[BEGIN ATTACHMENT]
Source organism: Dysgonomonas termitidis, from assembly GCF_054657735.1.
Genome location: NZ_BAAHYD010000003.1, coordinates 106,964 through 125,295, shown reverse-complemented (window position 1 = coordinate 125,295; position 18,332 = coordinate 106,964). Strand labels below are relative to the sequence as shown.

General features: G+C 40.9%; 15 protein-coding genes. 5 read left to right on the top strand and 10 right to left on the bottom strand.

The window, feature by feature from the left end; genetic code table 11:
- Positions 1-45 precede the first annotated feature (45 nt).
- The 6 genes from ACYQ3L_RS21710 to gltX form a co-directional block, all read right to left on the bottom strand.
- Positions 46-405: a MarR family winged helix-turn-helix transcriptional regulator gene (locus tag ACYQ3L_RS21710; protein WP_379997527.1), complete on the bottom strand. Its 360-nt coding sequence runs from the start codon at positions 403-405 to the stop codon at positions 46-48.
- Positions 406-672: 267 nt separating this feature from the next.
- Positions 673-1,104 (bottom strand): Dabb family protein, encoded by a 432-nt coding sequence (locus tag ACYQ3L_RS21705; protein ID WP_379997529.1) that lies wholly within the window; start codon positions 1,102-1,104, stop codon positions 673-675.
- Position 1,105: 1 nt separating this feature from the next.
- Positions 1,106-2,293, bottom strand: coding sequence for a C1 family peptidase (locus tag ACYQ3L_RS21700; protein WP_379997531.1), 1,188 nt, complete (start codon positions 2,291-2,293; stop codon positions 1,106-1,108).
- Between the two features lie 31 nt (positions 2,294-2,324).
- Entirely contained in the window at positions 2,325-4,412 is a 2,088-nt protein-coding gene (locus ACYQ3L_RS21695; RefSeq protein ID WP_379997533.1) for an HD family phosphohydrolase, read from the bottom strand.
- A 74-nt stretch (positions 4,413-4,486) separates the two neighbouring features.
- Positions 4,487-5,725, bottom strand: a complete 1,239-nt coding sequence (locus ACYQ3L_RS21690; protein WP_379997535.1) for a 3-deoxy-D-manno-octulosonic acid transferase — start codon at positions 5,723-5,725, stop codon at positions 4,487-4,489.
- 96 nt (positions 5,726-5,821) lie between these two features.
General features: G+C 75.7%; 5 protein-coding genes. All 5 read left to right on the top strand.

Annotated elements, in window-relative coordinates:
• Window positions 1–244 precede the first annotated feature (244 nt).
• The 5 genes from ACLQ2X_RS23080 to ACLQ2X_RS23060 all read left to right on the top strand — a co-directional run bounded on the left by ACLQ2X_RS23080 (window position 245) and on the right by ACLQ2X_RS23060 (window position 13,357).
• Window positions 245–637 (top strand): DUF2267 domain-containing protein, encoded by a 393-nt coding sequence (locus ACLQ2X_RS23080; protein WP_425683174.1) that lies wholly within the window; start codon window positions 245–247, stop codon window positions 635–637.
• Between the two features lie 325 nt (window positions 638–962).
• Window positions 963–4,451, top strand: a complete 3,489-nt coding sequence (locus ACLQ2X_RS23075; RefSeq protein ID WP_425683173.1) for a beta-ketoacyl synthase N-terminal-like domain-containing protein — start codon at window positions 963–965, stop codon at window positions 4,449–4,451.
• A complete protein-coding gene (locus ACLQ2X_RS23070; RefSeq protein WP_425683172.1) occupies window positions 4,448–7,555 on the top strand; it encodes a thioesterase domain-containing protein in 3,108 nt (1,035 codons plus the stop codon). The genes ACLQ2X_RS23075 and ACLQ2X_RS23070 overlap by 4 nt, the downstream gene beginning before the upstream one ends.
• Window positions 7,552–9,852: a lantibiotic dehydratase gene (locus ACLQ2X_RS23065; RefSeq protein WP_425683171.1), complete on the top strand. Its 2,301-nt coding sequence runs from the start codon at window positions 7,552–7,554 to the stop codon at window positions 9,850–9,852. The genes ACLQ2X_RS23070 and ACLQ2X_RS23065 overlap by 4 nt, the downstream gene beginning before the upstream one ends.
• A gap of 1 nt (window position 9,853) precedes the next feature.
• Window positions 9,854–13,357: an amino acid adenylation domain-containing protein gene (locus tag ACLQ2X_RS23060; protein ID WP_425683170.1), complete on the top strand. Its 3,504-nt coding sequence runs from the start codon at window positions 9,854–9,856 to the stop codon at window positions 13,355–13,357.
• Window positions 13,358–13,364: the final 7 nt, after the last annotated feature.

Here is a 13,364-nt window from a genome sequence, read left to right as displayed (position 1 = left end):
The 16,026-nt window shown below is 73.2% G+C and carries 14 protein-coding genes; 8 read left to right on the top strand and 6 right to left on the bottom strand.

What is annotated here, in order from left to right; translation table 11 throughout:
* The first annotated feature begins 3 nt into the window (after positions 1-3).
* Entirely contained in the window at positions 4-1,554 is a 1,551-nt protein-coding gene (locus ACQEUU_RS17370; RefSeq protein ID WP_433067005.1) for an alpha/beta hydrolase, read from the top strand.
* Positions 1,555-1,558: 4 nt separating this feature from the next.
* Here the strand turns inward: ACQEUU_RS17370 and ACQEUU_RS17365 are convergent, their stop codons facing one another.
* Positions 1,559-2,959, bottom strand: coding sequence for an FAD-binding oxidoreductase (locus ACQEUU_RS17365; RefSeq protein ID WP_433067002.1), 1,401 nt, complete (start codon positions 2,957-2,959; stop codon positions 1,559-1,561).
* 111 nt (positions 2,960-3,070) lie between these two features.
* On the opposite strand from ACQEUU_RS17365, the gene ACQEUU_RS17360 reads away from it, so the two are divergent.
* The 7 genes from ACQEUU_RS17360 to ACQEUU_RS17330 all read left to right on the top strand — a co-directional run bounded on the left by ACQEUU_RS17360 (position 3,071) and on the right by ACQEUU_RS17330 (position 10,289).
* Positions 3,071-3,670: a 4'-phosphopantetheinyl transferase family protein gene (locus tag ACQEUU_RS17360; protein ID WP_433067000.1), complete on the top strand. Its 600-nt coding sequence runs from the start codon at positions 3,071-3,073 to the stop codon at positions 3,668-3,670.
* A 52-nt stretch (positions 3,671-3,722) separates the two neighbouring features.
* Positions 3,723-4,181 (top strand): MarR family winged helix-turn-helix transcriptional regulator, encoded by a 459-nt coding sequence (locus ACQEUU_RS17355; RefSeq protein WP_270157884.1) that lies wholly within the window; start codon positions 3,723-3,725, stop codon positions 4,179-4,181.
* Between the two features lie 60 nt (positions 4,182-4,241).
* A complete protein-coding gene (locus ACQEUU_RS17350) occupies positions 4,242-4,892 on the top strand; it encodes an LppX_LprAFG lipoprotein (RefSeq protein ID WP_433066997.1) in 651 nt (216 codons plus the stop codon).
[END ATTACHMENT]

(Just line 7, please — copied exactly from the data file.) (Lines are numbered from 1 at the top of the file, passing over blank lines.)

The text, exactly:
- Positions 46-405: a MarR family winged helix-turn-helix transcriptional regulator gene (locus tag ACYQ3L_RS21710; protein WP_379997527.1), complete on the bottom strand. Its 360-nt coding sequence runs from the start codon at positions 403-405 to the stop codon at positions 46-48.